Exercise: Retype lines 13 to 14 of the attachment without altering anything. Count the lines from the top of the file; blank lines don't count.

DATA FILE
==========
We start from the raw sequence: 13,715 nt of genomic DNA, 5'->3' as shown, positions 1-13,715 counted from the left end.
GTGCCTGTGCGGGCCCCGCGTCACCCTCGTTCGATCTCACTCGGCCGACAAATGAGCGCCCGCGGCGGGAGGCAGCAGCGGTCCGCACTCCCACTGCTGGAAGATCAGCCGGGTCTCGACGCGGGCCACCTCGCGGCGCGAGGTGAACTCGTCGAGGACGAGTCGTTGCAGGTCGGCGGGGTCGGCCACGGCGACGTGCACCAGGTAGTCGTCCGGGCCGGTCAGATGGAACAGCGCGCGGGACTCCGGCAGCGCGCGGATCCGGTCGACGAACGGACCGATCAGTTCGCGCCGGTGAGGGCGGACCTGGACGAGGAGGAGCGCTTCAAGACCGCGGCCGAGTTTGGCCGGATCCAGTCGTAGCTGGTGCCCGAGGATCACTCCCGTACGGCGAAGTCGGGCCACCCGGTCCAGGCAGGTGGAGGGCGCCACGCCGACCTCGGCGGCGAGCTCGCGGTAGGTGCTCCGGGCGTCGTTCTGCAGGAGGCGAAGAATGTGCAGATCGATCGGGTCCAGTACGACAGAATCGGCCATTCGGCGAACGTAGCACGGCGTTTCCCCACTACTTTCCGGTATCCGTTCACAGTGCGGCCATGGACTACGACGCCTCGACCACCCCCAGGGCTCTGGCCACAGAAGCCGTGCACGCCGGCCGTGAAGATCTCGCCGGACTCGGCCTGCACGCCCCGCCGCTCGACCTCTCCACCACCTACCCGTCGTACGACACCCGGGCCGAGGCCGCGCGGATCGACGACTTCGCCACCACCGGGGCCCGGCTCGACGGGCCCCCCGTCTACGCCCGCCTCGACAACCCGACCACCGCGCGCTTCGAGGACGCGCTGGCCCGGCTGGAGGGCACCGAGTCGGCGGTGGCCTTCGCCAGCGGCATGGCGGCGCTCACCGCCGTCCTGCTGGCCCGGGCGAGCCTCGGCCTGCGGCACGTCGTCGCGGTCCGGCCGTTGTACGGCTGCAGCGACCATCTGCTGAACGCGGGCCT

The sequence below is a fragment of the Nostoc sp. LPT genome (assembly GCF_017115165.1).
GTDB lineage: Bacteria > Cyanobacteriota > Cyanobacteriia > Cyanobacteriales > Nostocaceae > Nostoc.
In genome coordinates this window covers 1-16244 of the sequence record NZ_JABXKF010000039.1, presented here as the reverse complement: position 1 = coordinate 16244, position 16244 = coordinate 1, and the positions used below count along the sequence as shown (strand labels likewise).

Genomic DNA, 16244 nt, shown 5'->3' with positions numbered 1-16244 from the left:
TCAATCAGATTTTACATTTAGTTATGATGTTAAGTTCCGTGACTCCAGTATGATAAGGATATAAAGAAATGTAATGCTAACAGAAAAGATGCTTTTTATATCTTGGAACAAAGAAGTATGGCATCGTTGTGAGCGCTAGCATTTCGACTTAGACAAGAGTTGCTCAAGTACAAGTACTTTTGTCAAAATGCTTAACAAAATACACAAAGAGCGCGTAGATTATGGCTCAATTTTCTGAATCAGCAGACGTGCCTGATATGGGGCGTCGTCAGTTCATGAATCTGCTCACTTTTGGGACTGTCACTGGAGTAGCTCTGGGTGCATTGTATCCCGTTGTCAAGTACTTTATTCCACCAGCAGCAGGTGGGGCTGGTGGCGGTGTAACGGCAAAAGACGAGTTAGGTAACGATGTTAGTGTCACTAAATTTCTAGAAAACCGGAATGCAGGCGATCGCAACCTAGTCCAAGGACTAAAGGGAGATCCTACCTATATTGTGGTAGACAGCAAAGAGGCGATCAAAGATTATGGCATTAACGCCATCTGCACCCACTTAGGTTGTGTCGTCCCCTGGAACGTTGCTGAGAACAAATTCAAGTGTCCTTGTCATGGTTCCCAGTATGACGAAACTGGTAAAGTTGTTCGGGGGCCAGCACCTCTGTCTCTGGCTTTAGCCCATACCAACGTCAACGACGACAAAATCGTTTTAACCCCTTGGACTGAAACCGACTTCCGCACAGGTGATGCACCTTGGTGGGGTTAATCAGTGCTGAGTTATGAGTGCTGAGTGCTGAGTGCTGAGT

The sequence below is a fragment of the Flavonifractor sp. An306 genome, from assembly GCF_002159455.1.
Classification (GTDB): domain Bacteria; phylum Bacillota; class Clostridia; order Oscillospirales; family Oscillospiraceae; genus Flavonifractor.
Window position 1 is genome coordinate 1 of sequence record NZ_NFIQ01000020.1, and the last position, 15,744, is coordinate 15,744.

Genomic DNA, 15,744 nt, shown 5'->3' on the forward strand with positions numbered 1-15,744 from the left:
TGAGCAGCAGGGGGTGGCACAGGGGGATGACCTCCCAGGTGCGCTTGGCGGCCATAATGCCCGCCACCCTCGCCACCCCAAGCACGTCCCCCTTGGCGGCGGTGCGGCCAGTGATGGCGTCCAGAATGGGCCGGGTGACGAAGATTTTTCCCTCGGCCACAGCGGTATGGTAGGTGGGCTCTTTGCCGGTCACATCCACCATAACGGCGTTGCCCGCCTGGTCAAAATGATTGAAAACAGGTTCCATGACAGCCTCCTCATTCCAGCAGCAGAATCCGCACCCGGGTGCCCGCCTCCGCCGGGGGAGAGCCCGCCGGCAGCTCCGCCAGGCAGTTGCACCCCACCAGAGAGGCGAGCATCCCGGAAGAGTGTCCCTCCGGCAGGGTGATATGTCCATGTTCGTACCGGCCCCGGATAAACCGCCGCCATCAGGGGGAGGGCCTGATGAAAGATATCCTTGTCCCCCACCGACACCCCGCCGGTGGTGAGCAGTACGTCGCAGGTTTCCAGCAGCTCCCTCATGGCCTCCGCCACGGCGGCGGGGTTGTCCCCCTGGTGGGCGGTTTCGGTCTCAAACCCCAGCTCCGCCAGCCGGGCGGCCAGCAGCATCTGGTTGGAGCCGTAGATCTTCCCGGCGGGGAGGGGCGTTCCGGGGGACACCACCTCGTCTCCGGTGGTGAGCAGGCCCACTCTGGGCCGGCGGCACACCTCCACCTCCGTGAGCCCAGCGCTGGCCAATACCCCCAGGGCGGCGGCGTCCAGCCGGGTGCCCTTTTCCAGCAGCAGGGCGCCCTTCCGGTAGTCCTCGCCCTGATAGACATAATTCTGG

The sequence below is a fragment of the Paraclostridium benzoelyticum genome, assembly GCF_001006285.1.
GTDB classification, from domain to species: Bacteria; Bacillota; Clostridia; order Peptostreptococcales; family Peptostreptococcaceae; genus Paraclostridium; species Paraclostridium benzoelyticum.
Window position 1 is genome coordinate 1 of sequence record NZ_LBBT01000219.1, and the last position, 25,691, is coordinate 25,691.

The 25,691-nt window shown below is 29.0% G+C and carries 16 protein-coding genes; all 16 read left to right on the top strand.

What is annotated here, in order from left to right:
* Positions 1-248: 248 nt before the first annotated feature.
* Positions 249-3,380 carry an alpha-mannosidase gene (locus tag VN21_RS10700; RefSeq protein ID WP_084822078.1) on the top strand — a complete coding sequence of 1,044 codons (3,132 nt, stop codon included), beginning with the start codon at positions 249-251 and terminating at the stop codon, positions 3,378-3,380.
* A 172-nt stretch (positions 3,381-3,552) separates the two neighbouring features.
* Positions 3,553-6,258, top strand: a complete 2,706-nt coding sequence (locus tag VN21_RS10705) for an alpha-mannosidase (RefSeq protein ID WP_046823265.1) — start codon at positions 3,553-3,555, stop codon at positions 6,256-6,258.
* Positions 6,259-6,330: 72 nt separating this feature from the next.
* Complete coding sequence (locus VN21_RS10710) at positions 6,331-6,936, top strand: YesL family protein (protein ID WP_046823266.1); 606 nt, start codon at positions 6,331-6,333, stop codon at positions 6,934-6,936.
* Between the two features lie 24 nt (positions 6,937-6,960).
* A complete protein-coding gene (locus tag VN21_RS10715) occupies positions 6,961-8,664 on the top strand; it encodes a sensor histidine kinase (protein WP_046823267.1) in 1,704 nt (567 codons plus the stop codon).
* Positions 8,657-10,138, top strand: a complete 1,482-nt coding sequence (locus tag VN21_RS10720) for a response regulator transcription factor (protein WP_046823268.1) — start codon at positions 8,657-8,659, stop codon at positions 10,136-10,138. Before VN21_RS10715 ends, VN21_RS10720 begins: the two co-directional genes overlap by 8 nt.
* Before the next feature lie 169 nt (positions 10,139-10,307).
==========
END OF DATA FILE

The sequence below is a fragment of the Paraclostridium benzoelyticum genome, assembly GCF_001006285.1.
GTDB classification, from domain to species: Bacteria; Bacillota; Clostridia; order Peptostreptococcales; family Peptostreptococcaceae; genus Paraclostridium; species Paraclostridium benzoelyticum.